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The ARB Reform Group will campaign rigorously for its radical agenda

We have successfully held the board’s expansion at bay – with your help, we can continue

When the ARB (Architects Registration Board) Reform Group was first elected to the ARB board in 2006, we were replacing architects who appeared to support its expansionist objectives. We went in like an avenging force, determined to oppose the ARB’s arrogance and disregard for the concerns of the profession.

The first year was consequently marked by dissension and hostility, which didn’t exactly achieve change, but firmly established that with five voting in unison against their ambitions, the board would find it difficult to radically expand their remit. But with the election of Mike Starling as chair of the ARB in 2007, together with the appointment of Alison Carr as registrar the year before, there was a new team at the top, signalling a predisposition to listen to our concerns and seek consensus.

This is not to say that the past two years have not been without their battles, but despite this, the fundamental drive has held, and we have achieved a great deal: equal numbers of elected to un-elected members now sit on committees; we have prevented the ARB’s monitoring of competence and its usurping or replicating of Continuing Professional Development (CPD); and we have continually defended the title by removing non-architects who falsely claim and abuse the title of architect. We have also started a review questioning the necessity of the board’s monitoring of professional indemnity insurance and a review of the outsourcing of exams. Overall, we have opposed the ARB’s programme of expansion and held the board to an agenda of minimal size.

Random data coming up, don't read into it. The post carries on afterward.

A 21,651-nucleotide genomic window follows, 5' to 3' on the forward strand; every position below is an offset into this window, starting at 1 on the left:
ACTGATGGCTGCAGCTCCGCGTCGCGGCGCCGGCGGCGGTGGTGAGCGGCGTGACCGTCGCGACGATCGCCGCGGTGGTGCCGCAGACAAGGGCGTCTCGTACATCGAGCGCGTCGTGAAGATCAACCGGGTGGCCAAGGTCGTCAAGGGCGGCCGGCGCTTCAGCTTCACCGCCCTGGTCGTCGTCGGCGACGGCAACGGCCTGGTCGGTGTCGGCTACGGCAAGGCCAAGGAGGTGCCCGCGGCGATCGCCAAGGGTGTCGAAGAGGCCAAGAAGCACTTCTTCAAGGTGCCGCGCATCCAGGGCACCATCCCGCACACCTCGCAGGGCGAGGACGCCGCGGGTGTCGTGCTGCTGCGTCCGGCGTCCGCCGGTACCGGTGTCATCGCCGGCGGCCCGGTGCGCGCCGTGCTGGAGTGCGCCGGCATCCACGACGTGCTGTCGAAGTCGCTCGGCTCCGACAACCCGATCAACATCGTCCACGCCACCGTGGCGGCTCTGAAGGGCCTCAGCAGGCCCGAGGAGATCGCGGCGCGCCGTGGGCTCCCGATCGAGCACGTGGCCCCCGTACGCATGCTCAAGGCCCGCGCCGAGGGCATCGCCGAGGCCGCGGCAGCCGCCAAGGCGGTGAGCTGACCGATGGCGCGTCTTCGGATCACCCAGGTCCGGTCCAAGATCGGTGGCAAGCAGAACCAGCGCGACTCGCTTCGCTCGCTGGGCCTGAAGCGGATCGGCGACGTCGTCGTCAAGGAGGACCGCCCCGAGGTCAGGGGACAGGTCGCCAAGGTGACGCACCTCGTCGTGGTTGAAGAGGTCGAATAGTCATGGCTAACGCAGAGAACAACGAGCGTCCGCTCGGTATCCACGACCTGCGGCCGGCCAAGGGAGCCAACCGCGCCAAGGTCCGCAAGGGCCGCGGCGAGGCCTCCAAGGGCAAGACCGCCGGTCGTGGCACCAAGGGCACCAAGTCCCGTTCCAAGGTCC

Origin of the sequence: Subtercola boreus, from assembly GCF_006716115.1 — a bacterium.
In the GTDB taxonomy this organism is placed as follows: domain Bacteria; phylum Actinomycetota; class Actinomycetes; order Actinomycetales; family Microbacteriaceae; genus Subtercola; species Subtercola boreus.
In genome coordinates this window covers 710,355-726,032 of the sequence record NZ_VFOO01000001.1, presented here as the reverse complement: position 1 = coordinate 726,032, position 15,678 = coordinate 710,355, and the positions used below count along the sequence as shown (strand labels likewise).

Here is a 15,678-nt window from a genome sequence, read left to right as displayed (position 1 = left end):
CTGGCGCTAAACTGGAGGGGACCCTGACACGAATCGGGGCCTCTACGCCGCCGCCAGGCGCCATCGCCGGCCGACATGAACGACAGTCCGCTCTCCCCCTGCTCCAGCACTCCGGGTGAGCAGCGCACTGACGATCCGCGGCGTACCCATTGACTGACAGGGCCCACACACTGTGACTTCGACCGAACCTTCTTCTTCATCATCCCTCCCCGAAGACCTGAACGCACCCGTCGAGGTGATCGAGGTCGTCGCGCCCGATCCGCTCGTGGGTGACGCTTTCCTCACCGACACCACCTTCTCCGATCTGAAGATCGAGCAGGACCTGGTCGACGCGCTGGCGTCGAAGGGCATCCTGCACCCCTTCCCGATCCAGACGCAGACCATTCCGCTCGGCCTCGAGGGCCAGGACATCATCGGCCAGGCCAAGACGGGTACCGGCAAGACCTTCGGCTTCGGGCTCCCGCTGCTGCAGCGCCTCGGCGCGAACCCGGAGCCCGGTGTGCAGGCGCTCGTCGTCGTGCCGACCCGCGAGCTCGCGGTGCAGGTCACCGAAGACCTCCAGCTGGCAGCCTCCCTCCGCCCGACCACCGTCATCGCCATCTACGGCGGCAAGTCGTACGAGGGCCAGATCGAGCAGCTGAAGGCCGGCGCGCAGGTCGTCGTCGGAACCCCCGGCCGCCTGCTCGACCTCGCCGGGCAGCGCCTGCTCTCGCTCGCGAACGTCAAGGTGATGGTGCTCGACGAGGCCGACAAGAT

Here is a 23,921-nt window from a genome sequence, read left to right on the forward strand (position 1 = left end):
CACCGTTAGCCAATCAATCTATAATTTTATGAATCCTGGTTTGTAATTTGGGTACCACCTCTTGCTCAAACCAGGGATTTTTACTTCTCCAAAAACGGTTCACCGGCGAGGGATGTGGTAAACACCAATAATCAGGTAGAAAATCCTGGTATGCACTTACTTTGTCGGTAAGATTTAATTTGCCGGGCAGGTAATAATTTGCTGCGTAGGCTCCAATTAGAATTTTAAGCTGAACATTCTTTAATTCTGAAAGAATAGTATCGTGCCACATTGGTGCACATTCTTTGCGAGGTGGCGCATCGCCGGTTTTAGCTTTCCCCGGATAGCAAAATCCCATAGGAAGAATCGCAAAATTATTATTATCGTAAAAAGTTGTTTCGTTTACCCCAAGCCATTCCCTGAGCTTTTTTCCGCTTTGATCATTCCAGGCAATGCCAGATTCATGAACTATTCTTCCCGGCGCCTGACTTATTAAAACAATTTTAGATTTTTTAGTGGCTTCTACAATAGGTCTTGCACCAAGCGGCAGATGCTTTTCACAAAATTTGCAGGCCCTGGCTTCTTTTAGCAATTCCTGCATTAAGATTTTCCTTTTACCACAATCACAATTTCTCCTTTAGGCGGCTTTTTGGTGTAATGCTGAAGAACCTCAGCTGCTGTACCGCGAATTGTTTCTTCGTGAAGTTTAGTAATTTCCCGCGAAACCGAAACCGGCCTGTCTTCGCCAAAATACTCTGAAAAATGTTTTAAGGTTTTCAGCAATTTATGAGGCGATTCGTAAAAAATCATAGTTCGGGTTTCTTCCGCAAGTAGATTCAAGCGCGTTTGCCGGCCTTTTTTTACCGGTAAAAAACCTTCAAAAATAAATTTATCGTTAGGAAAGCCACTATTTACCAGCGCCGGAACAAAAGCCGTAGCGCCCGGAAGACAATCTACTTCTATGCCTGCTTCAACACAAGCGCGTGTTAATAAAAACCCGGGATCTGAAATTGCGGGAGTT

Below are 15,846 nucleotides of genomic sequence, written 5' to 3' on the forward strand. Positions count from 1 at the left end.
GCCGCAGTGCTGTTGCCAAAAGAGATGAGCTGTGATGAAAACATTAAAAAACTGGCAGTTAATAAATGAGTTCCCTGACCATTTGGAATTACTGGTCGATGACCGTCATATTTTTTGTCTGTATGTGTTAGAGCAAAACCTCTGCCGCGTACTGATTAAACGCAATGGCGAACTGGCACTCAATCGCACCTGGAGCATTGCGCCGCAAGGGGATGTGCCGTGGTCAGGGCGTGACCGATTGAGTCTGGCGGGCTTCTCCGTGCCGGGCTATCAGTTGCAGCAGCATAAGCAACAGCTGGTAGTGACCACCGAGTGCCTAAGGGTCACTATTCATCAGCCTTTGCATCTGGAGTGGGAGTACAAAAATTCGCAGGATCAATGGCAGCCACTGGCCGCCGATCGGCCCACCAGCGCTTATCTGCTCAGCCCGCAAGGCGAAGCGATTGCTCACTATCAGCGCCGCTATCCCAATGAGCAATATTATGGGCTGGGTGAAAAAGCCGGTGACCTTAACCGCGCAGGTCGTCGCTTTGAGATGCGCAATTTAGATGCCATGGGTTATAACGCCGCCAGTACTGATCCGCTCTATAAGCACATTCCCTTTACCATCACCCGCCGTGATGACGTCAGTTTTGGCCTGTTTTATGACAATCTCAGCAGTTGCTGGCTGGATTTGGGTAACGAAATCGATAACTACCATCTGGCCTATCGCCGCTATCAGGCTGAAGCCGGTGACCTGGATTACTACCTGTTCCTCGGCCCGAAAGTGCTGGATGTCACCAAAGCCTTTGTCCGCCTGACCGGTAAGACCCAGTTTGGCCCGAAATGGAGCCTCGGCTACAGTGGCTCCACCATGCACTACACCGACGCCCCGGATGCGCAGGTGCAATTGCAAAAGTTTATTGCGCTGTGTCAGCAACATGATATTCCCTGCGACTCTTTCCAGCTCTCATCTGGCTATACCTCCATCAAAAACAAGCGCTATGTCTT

We have no intention of neglecting the successes of the past two years by abandoning constructive dialogue

The downside of this progress is that, in recognition of the goodwill demonstrated by the chair, we agreed to limit our public criticism of the board and have only commented adversely in public in exceptional circumstances. To some extent, this left our electorate uninformed of our progress and has resulted in equally uninformed criticism in some quarters.

The electorate can be assured we will continue to campaign rigorously for the radical agenda set out in our manifesto, and to continue to hold the board to account – in carrying out its statutory purpose and no more. However, the Reform Group has no intention of neglecting to build on the successes of the past two years by abandoning constructive dialogue.

We are absolutely confident that, if the electorate votes for continuity, we shall, at last, achieve the long-term objective of reforming the ARB, in particular containing its over-regulation – and its consequent expenditure. However, we shall need the tools of all seven seats to achieve this. The choice is yours.

George Oldham
comment@architectsjournal.co.uk

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